I prefer A4 for convenience - I just print out enough to have the big picture if required. I also often carry smaller scale maps too. This worked well on the PNT.

Smartphone and GPS mapping is of course limited by the small screen even if you can scroll through hundreds of miles. That's why I always carry paper maps too.

On short trips I carry big maps - UK Ordnance Survey or Harveys - that cover large areas. I wouldn't want to carry a dozen of those on a long walk though.

Mike W
(skopeo) - F

Locale: British Columbia
Phone GPS... on 01/21/2012 21:22:22 MST Print View

>> they can't tell whether you're on I-90 or on a service road parallel to I-90, even when that service road is close to 100 yards away <<

There is another issue with the phone GPS that may cause this kind of error. If the GPS software is designed to make the user "feel good" about their nice tidy display, then the GPS software may position the marker on the "nearest" road and not actually show your real position. After all, why would any GPS user ever want to see their position shown off the road? ;)

Car GPS receivers pretty well all do this because you are driving the roads, so why let the GPS marker wander? It's inacurate but works for drivers. Who knows what the software is doing with the phone GPS signal? If they are designing the software in phones to act as car GPS's then they are not ideal for off road wanderings IMO.

Some of my handheld GPS units will let me set this (lock on road) and I know it can be quite annoying if this inadvertantly gets set. When this feature is turned on, it appears that the GPS signal or maps are not accurate when actually it's the software that is screwing things up.

Larry De La Briandais
(Hitech) - F

Locale: SF Bay Area
Re: Re: End of the GPS? on 01/21/2012 21:33:01 MST Print View

" I've seen the phone's claimed GPS accuracy vary wildly as I went in and out of the cell shadow of the buildings around, and in the back country it was usually a waste."

Interesting. My crapberry's (Storm) GPS location matched my Garmin's GPS while in Yosemite. I typically didn't have any cell signal when I checked the location. While it is certainly possible, I find it hard to believe that my crapberry was better at anything that other smart phones!

Chris Townsend
(Christownsend) - MLife

Locale: Cairngorms National Park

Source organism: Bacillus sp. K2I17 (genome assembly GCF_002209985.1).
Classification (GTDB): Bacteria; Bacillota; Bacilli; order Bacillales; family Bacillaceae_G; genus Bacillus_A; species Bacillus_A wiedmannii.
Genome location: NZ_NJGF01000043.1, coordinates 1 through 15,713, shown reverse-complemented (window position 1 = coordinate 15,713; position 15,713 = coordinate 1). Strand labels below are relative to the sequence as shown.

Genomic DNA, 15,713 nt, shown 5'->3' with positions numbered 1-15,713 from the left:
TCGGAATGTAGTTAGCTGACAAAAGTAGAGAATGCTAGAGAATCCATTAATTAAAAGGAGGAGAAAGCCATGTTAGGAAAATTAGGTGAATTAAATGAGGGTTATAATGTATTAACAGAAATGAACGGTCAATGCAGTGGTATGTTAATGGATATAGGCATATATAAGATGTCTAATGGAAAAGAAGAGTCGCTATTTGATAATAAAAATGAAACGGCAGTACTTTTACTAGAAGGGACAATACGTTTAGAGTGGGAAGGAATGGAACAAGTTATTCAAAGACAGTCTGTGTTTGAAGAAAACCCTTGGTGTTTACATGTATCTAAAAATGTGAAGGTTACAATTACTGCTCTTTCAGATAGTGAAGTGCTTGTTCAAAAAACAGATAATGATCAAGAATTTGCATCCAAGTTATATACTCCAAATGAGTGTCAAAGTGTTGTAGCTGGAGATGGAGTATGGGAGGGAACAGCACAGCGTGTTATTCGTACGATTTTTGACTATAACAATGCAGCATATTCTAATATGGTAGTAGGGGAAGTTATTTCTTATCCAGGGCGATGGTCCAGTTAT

Solar cells built into your phone...(the end of GPS units in 5 yrs?) on 01/22/2012 06:29:10 MST Print View

I've compared my HTC Desire smartphone with several GPS units and the position has always been just about the same.

As to roads I think the key is to have topo maps and GPS software on the phone. I had topo maps and ViewRanger when I hiked the PNT and the accuracy was fine. I sometimes used the phone GPS to find old trails that had faded into the bush and I found them quite easily every time.

Rakesh Malik
(Tamerlin)

Locale: Cascadia
Re: Solar cells built into your phone...(the end of GPS units in 5 yrs?) on 01/22/2012 08:29:44 MST Print View

Maybe phones have improved more than I'd realized... On my last phone, a Samsung crapform, I was lucky if it even locked a signal inside of half an hour, and its navigation actually got me lost once in a neighborhood I wan't familiar with.

Terry Trimble
(socal-nomad) - F

Locale: North San Diego county
Re: Re: Re: Solar cells built into your phone...(the end of GPS units in 5 yrs?) on 01/22/2012 09:27:24 MST Print View

Ask and you shall receive Bad Elf make a external antenna for the ipod Touch and iphone for $99.00.
I was thinking of geocaching to stay in shape around my town hiking and finding the 100 plus geocahces. Apple even has apps that you can save off line maps and hints for ipod touch,iphone in place you get a wifi or cell reception. Their is also off line mapping apps.

http://bad-elf.com/products/gps/

The only reason I have not not purchased it is because the glass touch screen I am worried about breaking if I drop it,I own a Griffin strongest ipod touch case approved for military use.

On the solar energy assist recharging it really has to have a advanced solar high amperage technology that will be fully charged in cloudy conditions in a 3 to 4 hours. Compared to the cheap solar chargers on flash light used now that takes 8 to 10 hours in direct sunlight. Rechargeable battery charging system on the phone that does not damage the batteries from being charged constantly during charging. Then I will purchase one.
Terry

Edited by socal-nomad on 01/22/2012 09:30:09 MST.

Bob Gross
(--B.G.--) - F

Locale: Silicon Valley
Re: Re: Re: Re: Solar cells built into your phone...(the end of GPS units in 5 yrs?) on 01/22/2012 11:57:11 MST Print View

Terry, that is _not_ an external GPS antenna. That is an incomplete GPS receiver as we discussed above.

--B.G.--